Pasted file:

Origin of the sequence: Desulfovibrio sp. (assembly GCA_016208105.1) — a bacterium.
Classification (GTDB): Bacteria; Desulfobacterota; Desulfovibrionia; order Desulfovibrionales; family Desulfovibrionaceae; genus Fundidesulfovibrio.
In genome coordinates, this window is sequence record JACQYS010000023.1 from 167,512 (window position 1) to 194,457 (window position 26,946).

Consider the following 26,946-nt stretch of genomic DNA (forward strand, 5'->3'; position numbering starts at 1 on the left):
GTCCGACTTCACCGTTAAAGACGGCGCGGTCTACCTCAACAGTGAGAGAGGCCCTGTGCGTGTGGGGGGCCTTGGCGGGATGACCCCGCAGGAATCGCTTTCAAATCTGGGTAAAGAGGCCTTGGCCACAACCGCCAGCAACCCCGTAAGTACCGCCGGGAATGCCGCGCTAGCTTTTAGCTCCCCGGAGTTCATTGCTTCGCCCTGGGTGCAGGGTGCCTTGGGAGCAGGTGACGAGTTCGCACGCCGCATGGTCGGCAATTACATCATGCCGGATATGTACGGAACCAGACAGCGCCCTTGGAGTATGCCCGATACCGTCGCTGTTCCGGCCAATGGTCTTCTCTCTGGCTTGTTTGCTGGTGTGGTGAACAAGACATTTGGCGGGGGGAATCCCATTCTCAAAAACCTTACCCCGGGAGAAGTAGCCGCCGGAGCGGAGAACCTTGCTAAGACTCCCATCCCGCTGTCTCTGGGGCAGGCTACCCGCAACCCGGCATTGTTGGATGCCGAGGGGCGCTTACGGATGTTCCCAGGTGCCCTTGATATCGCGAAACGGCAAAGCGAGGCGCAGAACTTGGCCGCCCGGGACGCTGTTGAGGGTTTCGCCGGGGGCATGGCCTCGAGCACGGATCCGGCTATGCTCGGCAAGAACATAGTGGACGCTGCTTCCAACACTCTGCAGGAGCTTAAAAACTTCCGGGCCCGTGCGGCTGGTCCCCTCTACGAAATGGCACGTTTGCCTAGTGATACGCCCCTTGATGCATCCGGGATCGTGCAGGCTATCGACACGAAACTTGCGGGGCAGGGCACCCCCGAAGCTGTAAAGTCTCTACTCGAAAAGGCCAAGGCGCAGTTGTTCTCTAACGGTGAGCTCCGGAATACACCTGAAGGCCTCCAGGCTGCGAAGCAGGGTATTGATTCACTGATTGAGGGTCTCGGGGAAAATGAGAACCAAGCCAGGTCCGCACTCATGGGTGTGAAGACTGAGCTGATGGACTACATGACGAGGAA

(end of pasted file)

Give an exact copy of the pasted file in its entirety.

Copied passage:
Origin of the sequence: Desulfovibrio sp. (assembly GCA_016208105.1) — a bacterium.
Classification (GTDB): Bacteria; Desulfobacterota; Desulfovibrionia; order Desulfovibrionales; family Desulfovibrionaceae; genus Fundidesulfovibrio.
In genome coordinates, this window is sequence record JACQYS010000023.1 from 167,512 (window position 1) to 194,457 (window position 26,946).

Consider the following 26,946-nt stretch of genomic DNA (forward strand, 5'->3'; position numbering starts at 1 on the left):
GTCCGACTTCACCGTTAAAGACGGCGCGGTCTACCTCAACAGTGAGAGAGGCCCTGTGCGTGTGGGGGGCCTTGGCGGGATGACCCCGCAGGAATCGCTTTCAAATCTGGGTAAAGAGGCCTTGGCCACAACCGCCAGCAACCCCGTAAGTACCGCCGGGAATGCCGCGCTAGCTTTTAGCTCCCCGGAGTTCATTGCTTCGCCCTGGGTGCAGGGTGCCTTGGGAGCAGGTGACGAGTTCGCACGCCGCATGGTCGGCAATTACATCATGCCGGATATGTACGGAACCAGACAGCGCCCTTGGAGTATGCCCGATACCGTCGCTGTTCCGGCCAATGGTCTTCTCTCTGGCTTGTTTGCTGGTGTGGTGAACAAGACATTTGGCGGGGGGAATCCCATTCTCAAAAACCTTACCCCGGGAGAAGTAGCCGCCGGAGCGGAGAACCTTGCTAAGACTCCCATCCCGCTGTCTCTGGGGCAGGCTACCCGCAACCCGGCATTGTTGGATGCCGAGGGGCGCTTACGGATGTTCCCAGGTGCCCTTGATATCGCGAAACGGCAAAGCGAGGCGCAGAACTTGGCCGCCCGGGACGCTGTTGAGGGTTTCGCCGGGGGCATGGCCTCGAGCACGGATCCGGCTATGCTCGGCAAGAACATAGTGGACGCTGCTTCCAACACTCTGCAGGAGCTTAAAAACTTCCGGGCCCGTGCGGCTGGTCCCCTCTACGAAATGGCACGTTTGCCTAGTGATACGCCCCTTGATGCATCCGGGATCGTGCAGGCTATCGACACGAAACTTGCGGGGCAGGGCACCCCCGAAGCTGTAAAGTCTCTACTCGAAAAGGCCAAGGCGCAGTTGTTCTCTAACGGTGAGCTCCGGAATACACCTGAAGGCCTCCAGGCTGCGAAGCAGGGTATTGATTCACTGATTGAGGGTCTCGGGGAAAATGAGAACCAAGCCAGGTCCGCACTCATGGGTGTGAAGACTGAGCTGATGGACTACATGACGAGGAA